Recently, I was a featured guest interviewee over at Curiosity Quills. They asked me some challenging questions about publishing and the future of authorship. Here’s a small snippet:
People are impatient and they want to see results very quickly. There’s a lot of emphasis on quantity—quantity of friends or followers or fans or viewers—rather than quality, and John Locke to some extent was able to look at both and make some very good choices. He was very focused on who he was trying to reach. He understood what they would respond to, and he spent his time and energy on the places he saw a quantifiable return.
On the other hand, he was doing things that were authentic. So I think even though online media and social media can present this opportunity for a lot of noise and meaningless messages, those who are able to approach this in a more personal way are the ones who win out. It can’t be done without a strategy behind it—but not everyone hits on the right strategy at first. They tend to burn out before they get it right.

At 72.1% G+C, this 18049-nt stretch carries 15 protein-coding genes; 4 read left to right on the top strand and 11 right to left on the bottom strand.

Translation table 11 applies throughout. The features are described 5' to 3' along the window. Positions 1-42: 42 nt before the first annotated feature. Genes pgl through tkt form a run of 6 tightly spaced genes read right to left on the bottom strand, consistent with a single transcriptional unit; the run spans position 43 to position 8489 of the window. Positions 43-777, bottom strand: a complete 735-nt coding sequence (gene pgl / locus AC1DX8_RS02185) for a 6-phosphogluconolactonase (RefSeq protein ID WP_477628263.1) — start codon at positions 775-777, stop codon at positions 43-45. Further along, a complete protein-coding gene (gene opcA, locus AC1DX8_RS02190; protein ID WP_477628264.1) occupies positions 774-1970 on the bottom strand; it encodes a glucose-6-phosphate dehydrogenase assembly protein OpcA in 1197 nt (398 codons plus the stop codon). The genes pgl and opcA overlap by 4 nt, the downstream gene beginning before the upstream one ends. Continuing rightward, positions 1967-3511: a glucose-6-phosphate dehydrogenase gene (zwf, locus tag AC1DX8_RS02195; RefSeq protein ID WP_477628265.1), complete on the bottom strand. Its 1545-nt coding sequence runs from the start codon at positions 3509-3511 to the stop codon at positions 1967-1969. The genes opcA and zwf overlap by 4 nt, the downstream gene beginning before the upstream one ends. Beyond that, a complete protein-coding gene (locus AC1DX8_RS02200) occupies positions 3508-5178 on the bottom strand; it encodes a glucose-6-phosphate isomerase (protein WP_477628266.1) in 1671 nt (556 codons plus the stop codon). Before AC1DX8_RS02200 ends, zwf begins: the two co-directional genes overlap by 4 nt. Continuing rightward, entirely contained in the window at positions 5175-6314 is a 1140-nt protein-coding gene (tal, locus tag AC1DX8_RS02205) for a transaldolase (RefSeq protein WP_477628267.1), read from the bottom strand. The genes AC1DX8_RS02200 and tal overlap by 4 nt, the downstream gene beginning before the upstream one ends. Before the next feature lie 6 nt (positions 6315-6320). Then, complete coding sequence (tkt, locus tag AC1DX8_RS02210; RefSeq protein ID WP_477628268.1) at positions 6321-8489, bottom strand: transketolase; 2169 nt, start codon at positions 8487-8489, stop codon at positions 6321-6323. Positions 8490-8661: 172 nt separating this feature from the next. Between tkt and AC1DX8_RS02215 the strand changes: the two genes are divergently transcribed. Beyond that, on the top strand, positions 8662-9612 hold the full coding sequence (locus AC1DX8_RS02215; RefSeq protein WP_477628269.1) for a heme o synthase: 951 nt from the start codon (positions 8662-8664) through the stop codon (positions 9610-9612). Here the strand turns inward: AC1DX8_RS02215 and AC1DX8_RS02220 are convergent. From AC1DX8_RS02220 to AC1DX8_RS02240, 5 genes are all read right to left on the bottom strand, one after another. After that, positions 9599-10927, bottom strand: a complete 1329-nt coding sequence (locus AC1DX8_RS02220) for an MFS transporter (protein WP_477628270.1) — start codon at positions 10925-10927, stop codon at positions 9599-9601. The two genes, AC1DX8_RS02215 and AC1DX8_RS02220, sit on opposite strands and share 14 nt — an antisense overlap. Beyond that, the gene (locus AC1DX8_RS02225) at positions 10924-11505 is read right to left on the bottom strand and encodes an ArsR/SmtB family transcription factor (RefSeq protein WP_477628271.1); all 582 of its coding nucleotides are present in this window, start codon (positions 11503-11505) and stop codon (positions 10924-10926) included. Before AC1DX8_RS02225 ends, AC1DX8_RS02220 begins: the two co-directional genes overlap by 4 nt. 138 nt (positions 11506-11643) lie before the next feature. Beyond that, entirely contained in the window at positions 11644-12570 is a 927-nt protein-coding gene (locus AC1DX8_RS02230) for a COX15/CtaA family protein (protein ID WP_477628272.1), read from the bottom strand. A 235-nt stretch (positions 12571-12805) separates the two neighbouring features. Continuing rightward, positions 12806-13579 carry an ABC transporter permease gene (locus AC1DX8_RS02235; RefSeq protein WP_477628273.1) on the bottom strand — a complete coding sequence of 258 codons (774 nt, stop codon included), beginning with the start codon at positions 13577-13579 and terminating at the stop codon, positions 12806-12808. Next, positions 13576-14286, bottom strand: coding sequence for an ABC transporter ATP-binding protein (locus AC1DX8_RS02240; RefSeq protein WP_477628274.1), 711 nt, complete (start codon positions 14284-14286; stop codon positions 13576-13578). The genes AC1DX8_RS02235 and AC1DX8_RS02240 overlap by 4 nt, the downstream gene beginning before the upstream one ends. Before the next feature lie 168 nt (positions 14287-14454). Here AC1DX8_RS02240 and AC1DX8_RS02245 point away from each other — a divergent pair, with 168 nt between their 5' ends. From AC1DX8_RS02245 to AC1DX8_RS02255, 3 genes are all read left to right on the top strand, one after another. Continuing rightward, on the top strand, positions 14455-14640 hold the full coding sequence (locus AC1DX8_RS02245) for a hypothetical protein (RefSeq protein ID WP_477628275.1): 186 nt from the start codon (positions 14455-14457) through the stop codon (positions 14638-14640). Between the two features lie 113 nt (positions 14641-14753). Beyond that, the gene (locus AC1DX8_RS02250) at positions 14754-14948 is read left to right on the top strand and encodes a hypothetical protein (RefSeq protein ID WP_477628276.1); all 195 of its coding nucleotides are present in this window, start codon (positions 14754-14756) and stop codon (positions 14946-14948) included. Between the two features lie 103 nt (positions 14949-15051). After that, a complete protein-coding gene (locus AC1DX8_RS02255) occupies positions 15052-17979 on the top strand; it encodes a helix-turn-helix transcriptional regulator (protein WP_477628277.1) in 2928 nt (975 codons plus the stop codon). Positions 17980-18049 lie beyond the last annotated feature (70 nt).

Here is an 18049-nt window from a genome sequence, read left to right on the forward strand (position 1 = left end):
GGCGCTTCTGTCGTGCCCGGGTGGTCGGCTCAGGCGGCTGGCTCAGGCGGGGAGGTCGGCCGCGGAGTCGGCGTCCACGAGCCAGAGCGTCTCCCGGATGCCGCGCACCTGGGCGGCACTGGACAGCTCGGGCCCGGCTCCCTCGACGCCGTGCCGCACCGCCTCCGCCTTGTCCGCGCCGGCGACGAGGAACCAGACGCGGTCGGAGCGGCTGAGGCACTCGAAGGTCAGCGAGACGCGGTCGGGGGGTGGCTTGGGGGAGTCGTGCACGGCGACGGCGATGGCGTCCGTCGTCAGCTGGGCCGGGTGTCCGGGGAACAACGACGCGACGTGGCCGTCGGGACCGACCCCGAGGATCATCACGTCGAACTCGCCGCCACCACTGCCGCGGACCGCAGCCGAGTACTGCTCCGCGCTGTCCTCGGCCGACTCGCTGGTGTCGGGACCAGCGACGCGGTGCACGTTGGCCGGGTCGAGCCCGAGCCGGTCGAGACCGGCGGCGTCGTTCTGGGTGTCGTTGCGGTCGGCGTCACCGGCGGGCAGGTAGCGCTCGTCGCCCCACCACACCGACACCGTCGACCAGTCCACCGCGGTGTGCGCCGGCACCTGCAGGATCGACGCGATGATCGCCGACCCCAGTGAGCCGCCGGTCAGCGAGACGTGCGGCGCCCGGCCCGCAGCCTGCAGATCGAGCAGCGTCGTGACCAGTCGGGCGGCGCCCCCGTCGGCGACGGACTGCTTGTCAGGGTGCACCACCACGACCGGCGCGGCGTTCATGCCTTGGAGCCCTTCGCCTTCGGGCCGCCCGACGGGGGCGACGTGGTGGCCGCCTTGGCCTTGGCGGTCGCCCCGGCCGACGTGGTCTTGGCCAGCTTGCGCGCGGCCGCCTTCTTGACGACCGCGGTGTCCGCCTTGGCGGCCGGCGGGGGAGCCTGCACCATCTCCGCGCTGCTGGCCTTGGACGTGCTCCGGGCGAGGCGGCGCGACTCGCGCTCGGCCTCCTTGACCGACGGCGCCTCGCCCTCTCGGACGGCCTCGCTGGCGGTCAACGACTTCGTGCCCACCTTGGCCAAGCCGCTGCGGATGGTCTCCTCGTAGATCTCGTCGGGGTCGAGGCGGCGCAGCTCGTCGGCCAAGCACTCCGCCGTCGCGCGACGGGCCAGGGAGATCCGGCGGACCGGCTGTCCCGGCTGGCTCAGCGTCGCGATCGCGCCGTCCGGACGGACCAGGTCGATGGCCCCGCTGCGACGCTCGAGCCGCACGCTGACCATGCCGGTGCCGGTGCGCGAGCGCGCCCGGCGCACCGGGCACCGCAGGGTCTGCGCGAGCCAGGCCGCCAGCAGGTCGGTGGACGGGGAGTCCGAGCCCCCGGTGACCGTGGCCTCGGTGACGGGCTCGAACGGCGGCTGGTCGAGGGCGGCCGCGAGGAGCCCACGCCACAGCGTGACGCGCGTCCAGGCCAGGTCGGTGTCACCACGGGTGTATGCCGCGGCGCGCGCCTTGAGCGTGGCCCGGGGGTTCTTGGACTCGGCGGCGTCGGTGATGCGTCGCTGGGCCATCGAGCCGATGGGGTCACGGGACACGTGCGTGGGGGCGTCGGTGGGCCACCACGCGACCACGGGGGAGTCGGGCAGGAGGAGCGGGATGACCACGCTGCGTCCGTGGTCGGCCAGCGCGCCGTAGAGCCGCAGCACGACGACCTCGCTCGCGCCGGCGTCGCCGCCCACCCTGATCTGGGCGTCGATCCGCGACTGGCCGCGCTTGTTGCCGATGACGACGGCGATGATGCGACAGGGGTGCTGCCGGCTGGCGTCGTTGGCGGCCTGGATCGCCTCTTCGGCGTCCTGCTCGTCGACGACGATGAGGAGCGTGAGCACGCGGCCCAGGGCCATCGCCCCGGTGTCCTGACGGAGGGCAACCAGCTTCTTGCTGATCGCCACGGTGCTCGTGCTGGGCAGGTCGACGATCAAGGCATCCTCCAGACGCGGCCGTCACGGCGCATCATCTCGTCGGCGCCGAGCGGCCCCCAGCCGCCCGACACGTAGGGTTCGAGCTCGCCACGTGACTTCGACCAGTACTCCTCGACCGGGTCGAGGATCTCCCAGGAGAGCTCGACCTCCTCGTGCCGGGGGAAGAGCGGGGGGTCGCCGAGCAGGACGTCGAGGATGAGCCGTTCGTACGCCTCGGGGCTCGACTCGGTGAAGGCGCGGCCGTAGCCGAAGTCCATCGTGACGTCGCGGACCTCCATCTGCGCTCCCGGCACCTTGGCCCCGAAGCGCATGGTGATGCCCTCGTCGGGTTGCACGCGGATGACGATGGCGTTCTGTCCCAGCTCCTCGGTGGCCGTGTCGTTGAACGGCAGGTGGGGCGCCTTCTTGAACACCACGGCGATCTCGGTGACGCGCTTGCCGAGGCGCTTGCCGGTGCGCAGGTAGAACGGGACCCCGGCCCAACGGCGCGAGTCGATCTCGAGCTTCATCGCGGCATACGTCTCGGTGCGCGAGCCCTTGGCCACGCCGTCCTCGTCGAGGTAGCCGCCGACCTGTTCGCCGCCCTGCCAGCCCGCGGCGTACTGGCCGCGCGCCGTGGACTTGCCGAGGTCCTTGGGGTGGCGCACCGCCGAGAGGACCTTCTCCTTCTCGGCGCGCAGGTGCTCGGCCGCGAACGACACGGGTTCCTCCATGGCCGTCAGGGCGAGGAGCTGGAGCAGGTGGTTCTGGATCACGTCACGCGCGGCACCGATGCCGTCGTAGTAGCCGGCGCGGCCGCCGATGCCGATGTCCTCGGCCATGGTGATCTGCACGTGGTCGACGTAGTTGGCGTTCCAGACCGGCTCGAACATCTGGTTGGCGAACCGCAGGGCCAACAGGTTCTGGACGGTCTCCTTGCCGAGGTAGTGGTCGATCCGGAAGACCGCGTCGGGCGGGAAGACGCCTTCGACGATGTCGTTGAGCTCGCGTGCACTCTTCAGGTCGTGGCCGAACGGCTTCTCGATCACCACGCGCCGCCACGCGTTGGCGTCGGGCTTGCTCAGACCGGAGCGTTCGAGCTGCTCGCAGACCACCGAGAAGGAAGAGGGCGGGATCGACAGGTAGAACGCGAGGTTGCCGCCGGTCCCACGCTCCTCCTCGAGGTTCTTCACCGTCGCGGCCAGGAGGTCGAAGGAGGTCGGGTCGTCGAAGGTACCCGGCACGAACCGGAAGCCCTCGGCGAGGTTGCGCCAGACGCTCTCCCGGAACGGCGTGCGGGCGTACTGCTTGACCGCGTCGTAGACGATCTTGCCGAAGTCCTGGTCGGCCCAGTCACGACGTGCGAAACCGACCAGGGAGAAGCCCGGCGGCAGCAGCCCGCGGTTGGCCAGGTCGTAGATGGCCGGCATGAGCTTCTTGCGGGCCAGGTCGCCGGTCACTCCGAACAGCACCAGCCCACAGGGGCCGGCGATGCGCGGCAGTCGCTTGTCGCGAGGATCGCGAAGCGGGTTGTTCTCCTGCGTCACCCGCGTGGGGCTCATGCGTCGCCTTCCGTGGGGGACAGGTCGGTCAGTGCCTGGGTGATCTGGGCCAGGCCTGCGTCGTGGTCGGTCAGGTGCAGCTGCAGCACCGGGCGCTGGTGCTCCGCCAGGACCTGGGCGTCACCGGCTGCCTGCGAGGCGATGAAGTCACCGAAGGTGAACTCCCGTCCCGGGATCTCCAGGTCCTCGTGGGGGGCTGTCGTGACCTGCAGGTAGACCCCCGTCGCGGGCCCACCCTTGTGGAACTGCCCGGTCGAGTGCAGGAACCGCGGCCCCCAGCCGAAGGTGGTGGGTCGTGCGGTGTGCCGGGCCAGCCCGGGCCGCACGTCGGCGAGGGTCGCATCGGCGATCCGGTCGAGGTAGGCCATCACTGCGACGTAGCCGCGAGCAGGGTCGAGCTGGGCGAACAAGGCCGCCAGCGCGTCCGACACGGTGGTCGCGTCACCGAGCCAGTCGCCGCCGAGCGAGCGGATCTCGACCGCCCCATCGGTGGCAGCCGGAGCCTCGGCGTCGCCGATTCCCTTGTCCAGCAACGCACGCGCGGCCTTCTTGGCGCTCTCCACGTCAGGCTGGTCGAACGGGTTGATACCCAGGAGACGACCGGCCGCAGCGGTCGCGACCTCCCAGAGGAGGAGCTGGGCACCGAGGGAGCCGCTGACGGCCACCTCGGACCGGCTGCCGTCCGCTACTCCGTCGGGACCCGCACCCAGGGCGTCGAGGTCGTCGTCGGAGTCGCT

Click here to read the full interview, where I also discuss which social networks you should participate on, how the role of traditional publishers are changing, and how indie publishers can stand a chance in the marketplace.
Latest posts by Jane Friedman (see all)
- How a Book Becomes a Movie - July 27, 2015
- Why Your Non-Disclosure Agreement Is Probably a Bad Idea - July 24, 2015
- 5 Ways to Quickly Improve Your Email Newsletter Performance - July 20, 2015
- How Publishers Make Decisions About What to Publish: The Book P&L - July 8, 2015
- What It Means to Write Realistic Dialogue - July 3, 2015